Black College Athletes’ Perceptions of Academic Success and the Role of Social Support


The purpose of this study is to understand Black college athletes’ perceptions of academic success and how social support contributes to their academic success at predominantly white institution of higher education (PWIHE). Utilizing a qualitative approach, the authors conducted narrative interviews to capture the experiences of Black college athletes (n = 9) at a PWIHE in the southwest region of the United States. Critical race theory was employed to understand the social realities and academic experiences of racial minorities within the academic environment. Findings revealed Black college athletes’ social support was based on their role as a college athlete and as a racial minority, thus reinforcing the notion of social isolation and alienation. Acknowledging the National Collegiate Athletic Association’s (NCAA) definition of academic success (e.g., grade point average, graduation), it is plausible that understanding how college athletes perceive academic success and value of social support can aid in achieving academic success according to the NCAA of not only Black college athletes, but a diverse body of college athletes.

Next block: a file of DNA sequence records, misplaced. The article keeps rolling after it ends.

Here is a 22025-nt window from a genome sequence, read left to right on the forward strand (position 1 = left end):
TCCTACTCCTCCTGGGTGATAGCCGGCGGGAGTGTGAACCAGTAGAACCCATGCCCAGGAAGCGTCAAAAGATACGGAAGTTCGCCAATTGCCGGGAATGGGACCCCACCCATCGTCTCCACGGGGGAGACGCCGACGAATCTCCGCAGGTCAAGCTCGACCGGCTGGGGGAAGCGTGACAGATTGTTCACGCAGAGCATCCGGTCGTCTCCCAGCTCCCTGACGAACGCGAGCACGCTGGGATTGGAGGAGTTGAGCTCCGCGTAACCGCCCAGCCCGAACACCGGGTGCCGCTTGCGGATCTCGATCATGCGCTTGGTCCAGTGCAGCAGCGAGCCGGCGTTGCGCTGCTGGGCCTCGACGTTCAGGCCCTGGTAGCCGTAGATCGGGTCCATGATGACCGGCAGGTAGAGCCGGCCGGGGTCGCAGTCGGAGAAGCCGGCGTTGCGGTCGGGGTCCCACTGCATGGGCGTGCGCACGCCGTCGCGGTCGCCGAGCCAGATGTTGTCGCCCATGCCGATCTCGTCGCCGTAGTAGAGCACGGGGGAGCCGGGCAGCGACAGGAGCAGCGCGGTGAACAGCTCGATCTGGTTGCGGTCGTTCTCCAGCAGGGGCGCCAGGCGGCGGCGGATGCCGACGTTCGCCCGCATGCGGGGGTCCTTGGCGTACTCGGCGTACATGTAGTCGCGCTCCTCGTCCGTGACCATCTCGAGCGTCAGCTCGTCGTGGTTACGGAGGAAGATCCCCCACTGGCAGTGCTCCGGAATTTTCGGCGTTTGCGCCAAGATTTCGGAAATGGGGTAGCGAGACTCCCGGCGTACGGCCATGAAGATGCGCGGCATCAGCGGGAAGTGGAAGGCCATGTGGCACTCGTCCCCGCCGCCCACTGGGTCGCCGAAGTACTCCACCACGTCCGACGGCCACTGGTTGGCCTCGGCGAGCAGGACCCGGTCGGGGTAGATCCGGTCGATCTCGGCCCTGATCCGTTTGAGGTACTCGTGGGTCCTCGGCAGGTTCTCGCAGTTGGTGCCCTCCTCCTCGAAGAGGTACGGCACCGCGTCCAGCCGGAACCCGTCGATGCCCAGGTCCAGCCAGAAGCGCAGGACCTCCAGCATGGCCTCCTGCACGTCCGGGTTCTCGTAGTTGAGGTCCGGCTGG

Document Type



college athletes, Black/African American, academic success, social support

Publication Date


Journal Title

Journal of Intercollegiate Sport